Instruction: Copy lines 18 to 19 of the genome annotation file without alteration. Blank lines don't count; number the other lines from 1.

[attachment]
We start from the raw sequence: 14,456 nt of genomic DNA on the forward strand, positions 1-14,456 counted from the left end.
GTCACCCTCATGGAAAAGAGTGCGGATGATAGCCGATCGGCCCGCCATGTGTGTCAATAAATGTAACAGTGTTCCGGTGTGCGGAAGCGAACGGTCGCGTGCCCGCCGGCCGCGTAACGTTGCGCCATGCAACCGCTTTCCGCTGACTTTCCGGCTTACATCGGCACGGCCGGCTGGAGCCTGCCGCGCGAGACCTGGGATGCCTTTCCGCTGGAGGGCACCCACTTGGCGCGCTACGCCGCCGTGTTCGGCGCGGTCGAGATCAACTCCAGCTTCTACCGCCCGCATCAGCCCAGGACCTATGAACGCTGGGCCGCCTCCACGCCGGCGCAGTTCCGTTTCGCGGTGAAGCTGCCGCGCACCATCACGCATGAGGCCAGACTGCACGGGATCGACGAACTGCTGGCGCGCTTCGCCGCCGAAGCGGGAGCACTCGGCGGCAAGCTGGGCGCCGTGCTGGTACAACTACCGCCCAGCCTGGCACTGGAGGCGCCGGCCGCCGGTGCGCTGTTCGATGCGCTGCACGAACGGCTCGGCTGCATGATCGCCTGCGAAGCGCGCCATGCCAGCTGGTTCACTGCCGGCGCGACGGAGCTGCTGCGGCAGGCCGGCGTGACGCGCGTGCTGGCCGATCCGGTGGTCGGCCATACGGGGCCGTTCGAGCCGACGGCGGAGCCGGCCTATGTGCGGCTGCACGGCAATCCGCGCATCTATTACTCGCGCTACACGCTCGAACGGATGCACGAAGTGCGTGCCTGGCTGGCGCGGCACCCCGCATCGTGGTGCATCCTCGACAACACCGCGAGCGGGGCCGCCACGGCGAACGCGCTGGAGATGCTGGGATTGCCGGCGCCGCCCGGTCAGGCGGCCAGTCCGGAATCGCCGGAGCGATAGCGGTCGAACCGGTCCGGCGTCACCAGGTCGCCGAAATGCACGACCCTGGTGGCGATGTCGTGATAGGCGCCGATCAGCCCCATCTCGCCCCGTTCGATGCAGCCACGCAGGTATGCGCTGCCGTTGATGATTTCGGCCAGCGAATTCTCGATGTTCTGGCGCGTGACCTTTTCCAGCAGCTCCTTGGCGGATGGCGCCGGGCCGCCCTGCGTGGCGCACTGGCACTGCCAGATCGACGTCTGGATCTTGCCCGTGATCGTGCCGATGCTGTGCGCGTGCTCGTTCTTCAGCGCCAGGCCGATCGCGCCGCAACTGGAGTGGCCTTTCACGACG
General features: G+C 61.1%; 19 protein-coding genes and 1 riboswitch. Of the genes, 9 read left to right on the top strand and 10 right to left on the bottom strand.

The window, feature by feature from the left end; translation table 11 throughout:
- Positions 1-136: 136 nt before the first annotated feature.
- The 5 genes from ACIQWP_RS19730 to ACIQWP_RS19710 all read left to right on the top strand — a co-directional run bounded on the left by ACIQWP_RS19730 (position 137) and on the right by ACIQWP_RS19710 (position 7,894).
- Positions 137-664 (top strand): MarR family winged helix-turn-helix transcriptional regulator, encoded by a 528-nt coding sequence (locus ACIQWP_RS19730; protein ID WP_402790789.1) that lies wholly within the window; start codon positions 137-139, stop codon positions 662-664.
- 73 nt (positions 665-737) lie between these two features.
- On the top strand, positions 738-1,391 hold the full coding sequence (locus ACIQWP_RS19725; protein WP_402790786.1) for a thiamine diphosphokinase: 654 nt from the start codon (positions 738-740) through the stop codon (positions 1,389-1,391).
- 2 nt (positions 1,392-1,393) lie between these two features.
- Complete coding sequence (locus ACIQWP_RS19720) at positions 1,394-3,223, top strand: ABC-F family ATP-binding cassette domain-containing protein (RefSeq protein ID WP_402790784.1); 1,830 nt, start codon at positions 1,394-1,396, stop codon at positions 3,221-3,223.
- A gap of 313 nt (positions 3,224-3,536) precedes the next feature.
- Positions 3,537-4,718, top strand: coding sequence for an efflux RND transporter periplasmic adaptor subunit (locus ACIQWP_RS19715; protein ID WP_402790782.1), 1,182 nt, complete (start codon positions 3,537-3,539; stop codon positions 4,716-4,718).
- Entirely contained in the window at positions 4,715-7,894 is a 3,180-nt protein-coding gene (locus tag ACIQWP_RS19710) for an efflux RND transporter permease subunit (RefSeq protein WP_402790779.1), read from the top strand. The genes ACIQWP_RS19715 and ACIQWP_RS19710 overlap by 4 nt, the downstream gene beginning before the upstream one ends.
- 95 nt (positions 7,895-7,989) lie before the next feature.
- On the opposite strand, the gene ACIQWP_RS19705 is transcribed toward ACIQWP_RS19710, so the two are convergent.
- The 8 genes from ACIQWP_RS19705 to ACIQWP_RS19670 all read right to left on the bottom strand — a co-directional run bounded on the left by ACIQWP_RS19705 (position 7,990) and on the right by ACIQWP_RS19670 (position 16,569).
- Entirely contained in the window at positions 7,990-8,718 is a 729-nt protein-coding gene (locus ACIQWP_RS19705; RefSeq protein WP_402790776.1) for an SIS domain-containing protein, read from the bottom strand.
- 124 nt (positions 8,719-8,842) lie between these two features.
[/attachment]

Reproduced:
- Entirely contained in the window at positions 7,990-8,718 is a 729-nt protein-coding gene (locus ACIQWP_RS19705; RefSeq protein WP_402790776.1) for an SIS domain-containing protein, read from the bottom strand.
- 124 nt (positions 8,719-8,842) lie between these two features.